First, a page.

It took about 10 days for the relievers to settle into their roles, but they’re clearly comfortable now. Joakim Soria won’t light up a radar gun or have fans cheering many strikeouts, but he finds ways to get the final three outs of the game. Alexi Ogando seems to have found his form. Jason Frasor is a steady, veteran presence in the seventh inning. Neal Cotts is pitching better. Manager Ron Washington, pitching coach Mike Maddux and bullpen coach Andy Hawkins have done a good job of figuring out what they have and how to deploy it.

Put it all together and this team is playing confident baseball, no matter who’s on the mound, at the plate or in the field.

(Read full post)

Rapid Reaction: Rangers 3, Mariners 2

April, 16, 2014
Apr 16

ARLINGTON, Texas -- Leonys Martin's single ended a wild ninth inning as the Texas Rangers earned their fourth walk-off win at home this season, 3-2 over the Seattle Mariners. Texas did all the damage with two outs. Kevin Kouzmanoff singled, Mitch Moreland walked and then the Rangers got some help. Donnie Murphy's ground ball to short should have ended the inning, but the flip to second was high. The error kept the inning going and loaded the bases for Martin. A wild pitch scored the tying run, and then, Martin's single to left ended it. A few quick thoughts:

Pitch counts: It seems to be a topic of conversation every time Yu Darvish pitches, but the 27-year-old ace threw 107 pitches in seven innings Wednesday -- an average of 15.2 per inning. He came into the game No. 2 in the AL in pitches per inning at 12.7, nearly four fewer pitches per inning than his average last season. Darvish had two full counts in a 19-pitch first inning and didn't get much more efficient from there. Darvish adjusted by throwing more breaking pitches earlier in the count for strikes, but his command of his fastball and slider was not as good as it was in his first two starts.

Ambushing the fastball: Knowing that Darvish was getting ahead on hitters with first-pitch strikes in his first two starts, the Mariners came in with the idea of swinging at first-pitch fastballs and got a triple off one from Nick Franklin with one out in the second inning to get Seattle in position to score. A single by Mike Zunino plated Franklin. Darvish also walked Dustin Ackley with two outs, and that proved costly, as Abraham Almonte's single brought home Ackley to make it 2-0.

Where's the run support?: Darvish has pitched 22 innings this season, and his offense has yet to score a run for him. Not one. Blame Felix Hernandez for that Wednesday, but it's been like that all season. Darvish has no margin for error. On Wednesday, the Rangers managed just four hits and were 0-for-2 with runners in scoring position while Darvish was on the mound.

Defensive issues: In the two-run second for the Mariners, Shin-Soo Choo charged Almonte's single but seemed to hesitate before throwing home. His throw home was off target and went to the backstop, allowing a runner to advance. A few innings later, Martin and Choo had a communication issue, and what should have been a routine fly-ball out glanced off Martin's glove and hit the ground. It was scored a hit but was another mistake by the defense. Texas has 15 errors in 15 games this season, which leads the AL, but the Rangers have made other miscues that haven't been called errors.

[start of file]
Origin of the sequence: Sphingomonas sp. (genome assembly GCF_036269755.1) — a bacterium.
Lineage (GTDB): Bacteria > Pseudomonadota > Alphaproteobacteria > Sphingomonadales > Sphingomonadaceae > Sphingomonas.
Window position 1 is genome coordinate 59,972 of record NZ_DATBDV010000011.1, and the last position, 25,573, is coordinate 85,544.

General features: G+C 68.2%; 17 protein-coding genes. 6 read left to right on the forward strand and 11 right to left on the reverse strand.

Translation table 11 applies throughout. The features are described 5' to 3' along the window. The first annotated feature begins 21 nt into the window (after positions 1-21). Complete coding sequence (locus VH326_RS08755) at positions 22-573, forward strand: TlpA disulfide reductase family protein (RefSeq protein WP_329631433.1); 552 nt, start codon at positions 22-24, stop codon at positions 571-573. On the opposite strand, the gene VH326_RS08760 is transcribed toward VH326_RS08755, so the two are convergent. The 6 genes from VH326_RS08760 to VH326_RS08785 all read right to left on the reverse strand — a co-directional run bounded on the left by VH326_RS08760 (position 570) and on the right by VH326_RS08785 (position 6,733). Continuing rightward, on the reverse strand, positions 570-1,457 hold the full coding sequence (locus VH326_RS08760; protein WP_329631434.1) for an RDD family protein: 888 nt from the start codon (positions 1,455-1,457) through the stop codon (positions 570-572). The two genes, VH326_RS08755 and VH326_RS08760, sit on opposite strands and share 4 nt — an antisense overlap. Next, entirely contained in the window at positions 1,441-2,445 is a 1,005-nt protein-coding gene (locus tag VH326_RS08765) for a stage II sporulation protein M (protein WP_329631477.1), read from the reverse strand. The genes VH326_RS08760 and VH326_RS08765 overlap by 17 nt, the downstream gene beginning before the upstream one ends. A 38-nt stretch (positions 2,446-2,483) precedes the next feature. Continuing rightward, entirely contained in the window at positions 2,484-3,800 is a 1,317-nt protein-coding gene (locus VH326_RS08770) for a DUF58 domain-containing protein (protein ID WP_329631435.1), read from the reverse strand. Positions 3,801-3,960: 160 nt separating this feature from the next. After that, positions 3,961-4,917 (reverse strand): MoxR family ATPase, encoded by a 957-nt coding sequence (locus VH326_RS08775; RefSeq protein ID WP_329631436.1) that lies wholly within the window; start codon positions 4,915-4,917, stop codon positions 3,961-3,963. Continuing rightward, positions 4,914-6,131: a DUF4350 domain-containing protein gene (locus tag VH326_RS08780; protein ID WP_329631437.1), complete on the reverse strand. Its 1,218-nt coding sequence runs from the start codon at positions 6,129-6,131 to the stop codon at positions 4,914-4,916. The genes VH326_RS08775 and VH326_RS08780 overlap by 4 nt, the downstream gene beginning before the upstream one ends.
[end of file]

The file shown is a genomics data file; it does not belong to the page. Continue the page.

Hernandez dazzles: It sure looked like the Cy Young version of Hernandez on the mound Wednesday. He allowed one run (in the eighth) on four hits with a walk and nine strikeouts. He was lifted after just 96 pitches following Martin's leadoff triple in the eighth. Martin scored on Michael Choice's sacrifice fly. Hernandez threw first-pitch strikes to 22 of the 26 batters he faced. In three career meetings against Darvish (the other two in 2012), Hernandez is 3-0 and has a 0.75 ERA in 24 innings pitched with 28 strikeouts and three walks. Darvish didn't have his best stuff but hung in for seven innings, allowing two runs.

Briefly: Kouzmanoff's ninth-inning single kept his hitting streak alive. He's hit in all seven games he's played for the Rangers. ... Moreland's first walk of the season came against Hernandez in the fourth. He also walked with two outs in the ninth off Fernando Rodney.

Up next: Right-handed pitcher Tanner Scheppers (0-1, 7.88 ERA) goes up against righty Erasmo Ramirez (1-2, 5.63 ERA) at 1:05 p.m. on ESPN Dallas 103.3 FM and Fox Sports Southwest.

Rapid Reaction: Rangers 1, Astros 0

April, 13, 2014
Apr 13
ARLINGTON, Texas -- That's 15 straight series wins over the Houston Astros for the Texas Rangers as they secure their second 1-0 win in the past three days. It was the first time in club history that Texas had two 1-0 wins in the same series and the first time for two 1-0 games in the same series since 1982 vs. Boston Red Sox. Martin Perez pitched eight shutout innings and Alexi Ogando got the save in the ninth. Texas now has three shutout wins in the first 12 games of the season and they move to .500 on the season. Some quick thoughts:

Perez loves double plays: Young Martin Perez found a nice pace in Sunday's game, pitching quickly and with confidence. He allowed four hits, but no runs and the double play was very helpful for him. He induced four ground-ball double plays, including one to end the eighth inning, his final frame of the game. Perez was leading the AL with five ground-ball double plays before the game started.

Long start: For just the second time in his career, Perez got through at least eight innings. The only other time he did it was Aug. 11, 2013 against the same Astros. In that one, he got a complete-game victory, allowing just one run on four hits.

Don't steal from me: Catcher Robinson Chirinos' arm was impressive on Sunday as he threw out two Houston runners attempting to steal. He nailed Jonathan Villar in the third and Matt Dominguez in the fifth. He has thrown out four baserunners this season.

Andrus ejected: Elvis Andrus argued a called third strike to end the third inning and was quickly ejected by home plate umpire Alan Porter. It was a low strike call and Andrus didn't like it. The ejection also brought an end to Andrus' streak of hitting safely in every game this season. He was at 11 games prior to Sunday, so he won't catch Al Oliver's club-record 13 in 1979.